Friday, November 11, 2011

Dubai's Special needs children showcasing their creativity

There was a buzz at the sewing unit in Al Noor Training Centre for Children with Special Needs in Dubai. The students, in their late teens and early 20s, were busy putting the finishing touches to dresses and handbags that were to go on show before a select audience in Dubai.
While all of these young people have special needs, not even the closest examination of their work would give a potential buyer the slightest inkling of this fact. From the selection of material and accessories to the cutting and stitching, everything about their creations look extremely professional.

  • Image Credit: Silvia Baron/ANM
  • Former student, Chantal, manages the Smiles n’ Stuff shop at Al Noor.

One of the students, 20-year-old Sarah, pointed at an intricate piece of embroidery on a pretty maroon jalabiya (a flowing, kaftan-like women's garment) that was set to go on sale at the ‘Hands & Hearts' fashion event on November 1. Her excitement was palpable as she gently touched the lovely embellishments. After all, it was the product of many hours of her own work - although anyone looking at it would not imagine that it was created by a girl who has severe visual impairment.

"All our children love art, it's a way of expressing themselves," says Isphana Al Khatib, director of Al Noor centre. "The wonderful pictures hanging on the walls of the centre's corridors are all done by our students."
This is not the first time that Al Noor students have made clothes and accessories for sale. A shop on the school premises called Smiles n' Stuff sells dresses, T-shirts and knick-knacks made by students at the school.

It was this fountain of creativity at the centre that led Asil Attar, CEO of MAF Fashion (the apparel-retailing arm of Majid Al Futtaim Ventures, which operates retail brands such as Jane Norman and Juicy Couture across the UAE), to partner with Al Noor and create a platform to showcase the skills of its students.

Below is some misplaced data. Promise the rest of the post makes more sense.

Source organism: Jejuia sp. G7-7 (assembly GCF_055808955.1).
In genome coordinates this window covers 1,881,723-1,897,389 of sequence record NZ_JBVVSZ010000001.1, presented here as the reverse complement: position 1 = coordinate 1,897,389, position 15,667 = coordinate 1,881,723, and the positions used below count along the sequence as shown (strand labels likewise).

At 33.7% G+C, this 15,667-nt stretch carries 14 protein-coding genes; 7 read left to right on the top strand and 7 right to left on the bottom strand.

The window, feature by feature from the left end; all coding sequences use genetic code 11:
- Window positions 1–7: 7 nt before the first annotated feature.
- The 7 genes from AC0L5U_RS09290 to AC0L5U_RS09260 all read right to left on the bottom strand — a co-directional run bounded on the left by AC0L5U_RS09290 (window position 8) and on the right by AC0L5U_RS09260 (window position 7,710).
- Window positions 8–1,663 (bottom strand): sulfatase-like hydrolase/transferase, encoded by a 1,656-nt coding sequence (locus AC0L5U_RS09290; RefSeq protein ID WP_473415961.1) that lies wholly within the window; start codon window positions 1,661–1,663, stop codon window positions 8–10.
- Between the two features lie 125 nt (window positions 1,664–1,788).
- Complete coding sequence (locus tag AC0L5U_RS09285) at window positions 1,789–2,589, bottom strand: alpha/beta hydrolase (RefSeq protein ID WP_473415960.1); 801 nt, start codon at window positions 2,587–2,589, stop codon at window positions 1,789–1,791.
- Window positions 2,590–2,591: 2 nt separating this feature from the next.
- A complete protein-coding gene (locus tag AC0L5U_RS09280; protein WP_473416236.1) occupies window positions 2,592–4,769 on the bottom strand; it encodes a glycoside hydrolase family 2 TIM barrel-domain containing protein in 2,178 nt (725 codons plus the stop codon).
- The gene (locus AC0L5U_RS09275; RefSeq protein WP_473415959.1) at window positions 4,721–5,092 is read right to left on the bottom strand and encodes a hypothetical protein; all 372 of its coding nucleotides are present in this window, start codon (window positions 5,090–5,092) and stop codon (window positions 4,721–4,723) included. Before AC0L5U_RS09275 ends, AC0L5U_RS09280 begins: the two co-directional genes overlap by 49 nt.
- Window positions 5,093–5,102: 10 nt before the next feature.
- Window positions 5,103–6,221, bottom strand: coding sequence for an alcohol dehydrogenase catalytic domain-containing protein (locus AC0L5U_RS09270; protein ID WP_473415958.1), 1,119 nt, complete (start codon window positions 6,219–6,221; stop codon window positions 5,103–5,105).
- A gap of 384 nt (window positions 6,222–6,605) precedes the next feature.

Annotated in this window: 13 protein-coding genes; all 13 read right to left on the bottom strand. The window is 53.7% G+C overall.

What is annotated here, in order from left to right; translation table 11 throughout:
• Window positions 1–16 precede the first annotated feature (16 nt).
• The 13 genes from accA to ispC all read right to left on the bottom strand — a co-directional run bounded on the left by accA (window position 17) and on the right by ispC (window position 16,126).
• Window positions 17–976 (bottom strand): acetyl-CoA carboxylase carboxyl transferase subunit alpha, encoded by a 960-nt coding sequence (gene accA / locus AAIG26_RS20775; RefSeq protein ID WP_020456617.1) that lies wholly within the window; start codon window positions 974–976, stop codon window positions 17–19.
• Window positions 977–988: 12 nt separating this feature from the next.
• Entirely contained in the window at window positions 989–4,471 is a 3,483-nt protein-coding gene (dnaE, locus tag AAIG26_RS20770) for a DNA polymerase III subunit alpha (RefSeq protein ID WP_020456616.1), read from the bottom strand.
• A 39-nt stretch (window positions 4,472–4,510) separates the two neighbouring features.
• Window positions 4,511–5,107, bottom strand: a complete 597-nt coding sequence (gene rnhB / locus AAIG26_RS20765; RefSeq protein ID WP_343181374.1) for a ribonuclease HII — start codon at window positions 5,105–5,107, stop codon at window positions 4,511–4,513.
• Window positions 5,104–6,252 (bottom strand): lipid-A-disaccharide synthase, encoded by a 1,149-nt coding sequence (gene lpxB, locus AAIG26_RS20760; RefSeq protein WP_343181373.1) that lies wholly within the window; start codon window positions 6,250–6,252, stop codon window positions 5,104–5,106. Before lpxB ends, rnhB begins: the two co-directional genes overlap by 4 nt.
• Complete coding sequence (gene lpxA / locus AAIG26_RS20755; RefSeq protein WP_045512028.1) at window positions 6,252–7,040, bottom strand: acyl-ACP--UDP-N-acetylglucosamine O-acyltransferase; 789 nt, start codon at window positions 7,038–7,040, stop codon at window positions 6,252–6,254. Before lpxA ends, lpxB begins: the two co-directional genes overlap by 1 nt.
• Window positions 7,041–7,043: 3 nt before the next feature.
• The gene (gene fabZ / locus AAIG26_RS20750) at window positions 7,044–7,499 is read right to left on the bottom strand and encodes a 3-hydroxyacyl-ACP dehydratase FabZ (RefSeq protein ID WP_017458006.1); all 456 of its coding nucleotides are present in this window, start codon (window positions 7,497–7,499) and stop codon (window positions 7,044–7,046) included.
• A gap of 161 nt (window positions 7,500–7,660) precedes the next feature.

The result was the ‘Hands & Hearts' initiative, which culminated in a fashion event and auction of items made by the students. Around 500 high-profile guests made the event a huge success when it took place on November 1 this year at the Al Noor centre in Al Barsha.

"We've been collaborating with Al Noor Centre for a long time, and knew they were looking for a partner to highlight the abilities of the special needs children," says Asil.
"When I first saw the children's work I was so excited. The students are so skilled in every aspect - they have workshops for screen-printing, sewing, stitching and so on - and I decided I wanted to promote them in a fashion environment."

Working together

The students' approach is very collaborative, says Isphana: "The finished products are not the work of one person. Before starting on a project we task-analyse. If we take a product, a handbag for instance, there are certain steps that are simple, certain steps that require more skill, and there are certain steps that require a high degree of skill. But all these steps are necessary to ensure that the final product is good. After we task-analyse, we then see which children are capable of doing what, and they are assigned their jobs. So, it is a collective effort."

Asil says she was impressed with their teamwork. "I wanted to do something together that would really focus the children's learning and also help to bring about awareness of their abilities, because they are so talented. I wanted to involve them in a business programme, either working in our head office or in retail, to make them independent."